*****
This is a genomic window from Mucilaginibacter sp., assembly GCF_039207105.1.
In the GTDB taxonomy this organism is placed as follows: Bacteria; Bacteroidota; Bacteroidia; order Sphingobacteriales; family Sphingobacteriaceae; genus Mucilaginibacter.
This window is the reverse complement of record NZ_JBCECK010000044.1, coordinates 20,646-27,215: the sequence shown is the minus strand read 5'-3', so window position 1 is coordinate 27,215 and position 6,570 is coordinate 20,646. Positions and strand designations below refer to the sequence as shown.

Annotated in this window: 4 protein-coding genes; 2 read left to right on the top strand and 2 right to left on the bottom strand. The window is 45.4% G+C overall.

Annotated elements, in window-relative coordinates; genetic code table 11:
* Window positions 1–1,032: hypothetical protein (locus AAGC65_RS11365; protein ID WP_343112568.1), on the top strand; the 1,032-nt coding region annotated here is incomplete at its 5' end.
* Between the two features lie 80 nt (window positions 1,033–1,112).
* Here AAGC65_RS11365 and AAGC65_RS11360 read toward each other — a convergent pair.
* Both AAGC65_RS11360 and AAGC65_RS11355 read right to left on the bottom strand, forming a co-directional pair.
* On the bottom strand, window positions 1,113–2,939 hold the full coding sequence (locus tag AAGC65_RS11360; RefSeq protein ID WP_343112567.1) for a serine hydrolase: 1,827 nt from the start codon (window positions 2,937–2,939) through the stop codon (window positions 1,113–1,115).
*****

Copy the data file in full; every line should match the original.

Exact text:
This is a genomic window from Mucilaginibacter sp., assembly GCF_039207105.1.
In the GTDB taxonomy this organism is placed as follows: Bacteria; Bacteroidota; Bacteroidia; order Sphingobacteriales; family Sphingobacteriaceae; genus Mucilaginibacter.
This window is the reverse complement of record NZ_JBCECK010000044.1, coordinates 20,646-27,215: the sequence shown is the minus strand read 5'-3', so window position 1 is coordinate 27,215 and position 6,570 is coordinate 20,646. Positions and strand designations below refer to the sequence as shown.

Annotated in this window: 4 protein-coding genes; 2 read left to right on the top strand and 2 right to left on the bottom strand. The window is 45.4% G+C overall.

Annotated elements, in window-relative coordinates; genetic code table 11:
* Window positions 1–1,032: hypothetical protein (locus AAGC65_RS11365; protein ID WP_343112568.1), on the top strand; the 1,032-nt coding region annotated here is incomplete at its 5' end.
* Between the two features lie 80 nt (window positions 1,033–1,112).
* Here AAGC65_RS11365 and AAGC65_RS11360 read toward each other — a convergent pair.
* Both AAGC65_RS11360 and AAGC65_RS11355 read right to left on the bottom strand, forming a co-directional pair.
* On the bottom strand, window positions 1,113–2,939 hold the full coding sequence (locus tag AAGC65_RS11360; RefSeq protein ID WP_343112567.1) for a serine hydrolase: 1,827 nt from the start codon (window positions 2,937–2,939) through the stop codon (window positions 1,113–1,115).